Sociology of Women's Liberation

Authors

  • Dr. Jyoti Sidana,

Keywords:

Freedom,, rationality,, integrated development,, patriarchy,, domestic violence,, socialization,

Abstract

Is freedom a Gender-Specific Concept? If not, then why the meaning of freedom is different for women and men? Freedom is a positive concept in itself, which means freedom of choice, freedom of dignity, freedom of speech, freedom to share ideas, freedom of education and financially self-reliant etc. All these rights are secure with men but even in the 72nd year of independence women are deprived of these rights, why? This argument can possibly be understood from Simone de Beauvoir’s statement. In her book ‘The Second Sex’ (1949), she presented the idea of “Woman as Other” and also focused on how control of women’s sexuality and reproduction has historically subjugated them to men. She was one of the first theorists to argue that gender was not an essential characteristic of people, but rather something that one becomes through socialization. She wrote “One is not born, but becomes a woman.” and if this is the case, when the women has created by a society (especially a patriarchal society), then how can it be independent, it has to remain under the control of its Creator (society). The woman is born in chains and she always in chains. And whenever it comes to women's freedom, then it is taken from a bizarre sense. In her book “The Feminine Mystique”, Betty Friedan explained this fact that in almost every professional field, in business and in the arts and sciences, women are still treated as second-class citizens. It would be a great service to tell girls who plan to work in society to expect this subtle, uncomfortable discrimination--tell them not to be quiet, and hope it will go away, but fight it. A girl should not expect special privileges because of her sex, but neither should she "adjust" to prejudice and discrimination. The only way for a woman, as for a man, to find herself, to know herself as a person, is by creative work of her own.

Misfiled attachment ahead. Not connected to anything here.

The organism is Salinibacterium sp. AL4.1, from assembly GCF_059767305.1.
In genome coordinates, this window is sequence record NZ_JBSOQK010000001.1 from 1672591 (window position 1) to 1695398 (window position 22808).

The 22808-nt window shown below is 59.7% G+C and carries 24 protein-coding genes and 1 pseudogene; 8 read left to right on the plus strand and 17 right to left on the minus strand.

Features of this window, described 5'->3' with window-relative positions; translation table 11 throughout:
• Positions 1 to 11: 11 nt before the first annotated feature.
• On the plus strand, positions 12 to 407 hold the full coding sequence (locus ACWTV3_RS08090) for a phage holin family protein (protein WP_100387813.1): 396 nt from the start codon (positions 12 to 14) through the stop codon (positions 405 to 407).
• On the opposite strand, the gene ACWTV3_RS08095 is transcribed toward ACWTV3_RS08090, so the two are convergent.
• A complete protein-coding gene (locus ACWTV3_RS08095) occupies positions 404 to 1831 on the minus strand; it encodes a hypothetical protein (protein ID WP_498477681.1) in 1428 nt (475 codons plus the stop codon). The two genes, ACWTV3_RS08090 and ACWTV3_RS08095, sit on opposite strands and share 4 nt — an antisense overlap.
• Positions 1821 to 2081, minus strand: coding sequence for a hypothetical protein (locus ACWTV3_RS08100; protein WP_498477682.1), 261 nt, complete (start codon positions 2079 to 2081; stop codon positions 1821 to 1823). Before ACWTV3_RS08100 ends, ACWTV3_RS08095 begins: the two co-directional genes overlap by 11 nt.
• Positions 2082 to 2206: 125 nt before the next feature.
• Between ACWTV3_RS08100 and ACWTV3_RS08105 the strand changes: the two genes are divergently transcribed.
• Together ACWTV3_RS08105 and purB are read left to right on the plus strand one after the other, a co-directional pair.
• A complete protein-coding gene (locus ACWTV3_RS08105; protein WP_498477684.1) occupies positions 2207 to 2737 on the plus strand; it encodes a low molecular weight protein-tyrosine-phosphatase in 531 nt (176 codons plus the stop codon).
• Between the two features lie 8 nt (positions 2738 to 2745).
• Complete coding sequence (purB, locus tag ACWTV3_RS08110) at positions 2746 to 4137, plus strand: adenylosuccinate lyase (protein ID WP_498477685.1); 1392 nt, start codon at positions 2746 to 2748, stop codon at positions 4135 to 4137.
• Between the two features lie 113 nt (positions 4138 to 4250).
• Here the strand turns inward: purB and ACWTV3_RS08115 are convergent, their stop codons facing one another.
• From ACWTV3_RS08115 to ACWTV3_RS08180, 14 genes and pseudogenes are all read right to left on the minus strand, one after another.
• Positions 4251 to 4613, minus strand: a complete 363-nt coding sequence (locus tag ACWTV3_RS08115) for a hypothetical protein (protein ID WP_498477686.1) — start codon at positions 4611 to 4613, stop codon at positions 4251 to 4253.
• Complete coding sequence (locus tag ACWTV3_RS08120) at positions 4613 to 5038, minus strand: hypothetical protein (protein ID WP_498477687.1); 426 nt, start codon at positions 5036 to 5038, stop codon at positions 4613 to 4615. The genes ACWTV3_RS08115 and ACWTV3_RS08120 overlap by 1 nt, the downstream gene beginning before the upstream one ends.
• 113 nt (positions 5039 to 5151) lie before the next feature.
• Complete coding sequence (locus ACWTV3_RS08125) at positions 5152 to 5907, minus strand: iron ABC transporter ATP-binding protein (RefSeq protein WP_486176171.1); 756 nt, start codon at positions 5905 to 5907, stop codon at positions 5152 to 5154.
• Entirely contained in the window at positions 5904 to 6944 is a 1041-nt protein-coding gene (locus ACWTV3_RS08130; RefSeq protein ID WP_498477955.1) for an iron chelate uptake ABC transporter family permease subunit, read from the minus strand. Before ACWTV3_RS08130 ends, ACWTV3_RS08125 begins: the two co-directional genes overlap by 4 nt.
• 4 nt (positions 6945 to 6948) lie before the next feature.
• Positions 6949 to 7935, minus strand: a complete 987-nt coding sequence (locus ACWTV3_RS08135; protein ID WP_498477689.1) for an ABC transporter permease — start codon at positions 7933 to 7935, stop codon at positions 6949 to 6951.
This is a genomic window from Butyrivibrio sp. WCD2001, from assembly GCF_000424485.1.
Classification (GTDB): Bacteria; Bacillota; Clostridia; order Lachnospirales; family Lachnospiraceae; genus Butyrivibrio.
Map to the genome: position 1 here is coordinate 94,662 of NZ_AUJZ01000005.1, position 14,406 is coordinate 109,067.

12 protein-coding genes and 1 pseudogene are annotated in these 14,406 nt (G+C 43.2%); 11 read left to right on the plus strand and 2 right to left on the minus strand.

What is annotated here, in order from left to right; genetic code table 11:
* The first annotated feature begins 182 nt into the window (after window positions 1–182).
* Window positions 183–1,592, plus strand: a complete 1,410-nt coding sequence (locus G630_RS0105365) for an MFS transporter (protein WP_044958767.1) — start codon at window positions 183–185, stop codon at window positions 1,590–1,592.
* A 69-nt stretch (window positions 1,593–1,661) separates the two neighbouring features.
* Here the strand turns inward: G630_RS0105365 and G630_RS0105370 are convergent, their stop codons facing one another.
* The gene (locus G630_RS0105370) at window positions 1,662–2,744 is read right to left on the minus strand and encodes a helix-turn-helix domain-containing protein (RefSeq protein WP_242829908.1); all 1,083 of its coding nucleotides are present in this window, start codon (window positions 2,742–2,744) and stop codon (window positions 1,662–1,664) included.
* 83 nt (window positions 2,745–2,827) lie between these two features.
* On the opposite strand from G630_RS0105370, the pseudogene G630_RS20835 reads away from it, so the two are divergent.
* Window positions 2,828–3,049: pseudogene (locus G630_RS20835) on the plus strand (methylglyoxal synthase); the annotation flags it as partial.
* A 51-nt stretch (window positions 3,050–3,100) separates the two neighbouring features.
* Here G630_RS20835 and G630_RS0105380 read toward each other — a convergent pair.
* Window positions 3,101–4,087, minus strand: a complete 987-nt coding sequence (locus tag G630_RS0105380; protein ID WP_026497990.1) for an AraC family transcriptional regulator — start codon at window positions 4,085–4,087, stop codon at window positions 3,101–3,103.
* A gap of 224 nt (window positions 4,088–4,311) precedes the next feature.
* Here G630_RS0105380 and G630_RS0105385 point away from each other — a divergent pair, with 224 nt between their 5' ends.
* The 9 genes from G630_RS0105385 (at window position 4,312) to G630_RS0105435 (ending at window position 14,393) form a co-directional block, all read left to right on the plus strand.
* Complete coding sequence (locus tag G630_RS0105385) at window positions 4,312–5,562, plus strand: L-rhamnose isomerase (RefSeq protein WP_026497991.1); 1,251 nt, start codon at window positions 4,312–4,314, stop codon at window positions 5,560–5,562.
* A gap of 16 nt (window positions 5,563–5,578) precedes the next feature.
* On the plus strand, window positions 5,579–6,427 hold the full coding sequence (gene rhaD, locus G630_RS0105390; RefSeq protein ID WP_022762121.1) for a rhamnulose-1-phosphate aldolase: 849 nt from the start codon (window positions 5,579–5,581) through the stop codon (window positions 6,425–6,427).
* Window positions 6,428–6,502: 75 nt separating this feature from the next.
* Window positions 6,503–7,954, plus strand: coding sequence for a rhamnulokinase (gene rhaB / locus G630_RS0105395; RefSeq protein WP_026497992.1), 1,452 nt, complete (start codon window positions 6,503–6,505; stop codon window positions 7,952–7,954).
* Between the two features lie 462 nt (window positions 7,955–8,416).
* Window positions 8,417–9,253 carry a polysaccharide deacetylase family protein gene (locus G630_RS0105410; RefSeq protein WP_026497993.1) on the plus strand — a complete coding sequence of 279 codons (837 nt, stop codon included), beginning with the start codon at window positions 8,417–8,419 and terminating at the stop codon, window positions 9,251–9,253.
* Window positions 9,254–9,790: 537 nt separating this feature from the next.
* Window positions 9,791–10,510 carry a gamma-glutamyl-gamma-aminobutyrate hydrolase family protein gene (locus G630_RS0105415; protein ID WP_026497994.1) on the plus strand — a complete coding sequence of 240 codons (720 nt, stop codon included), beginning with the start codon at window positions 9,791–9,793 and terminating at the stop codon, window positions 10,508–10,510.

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References

Betty Friedan (1963), The Feminine Mystique, W. W. Norton and Co, USA.

Davidson (1977), Antonio Gramsci: Towards an Intellectual Biography. London: Merlin Press.

Kate Millett (2016). Sexual Politics, Columbia University Press.

Simone de Beauvoir (1949), The Second Sex, Vintage Book London.

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Published

30-08-2018

How to Cite

Dr. Jyoti Sidana,. (2018). Sociology of Women’s Liberation. Research Ambition: An International Multidisciplinary E-Journal, 3(II), 17–21. Retrieved from http://researchambition.com/RA/index.php/ra/article/view/83

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Articles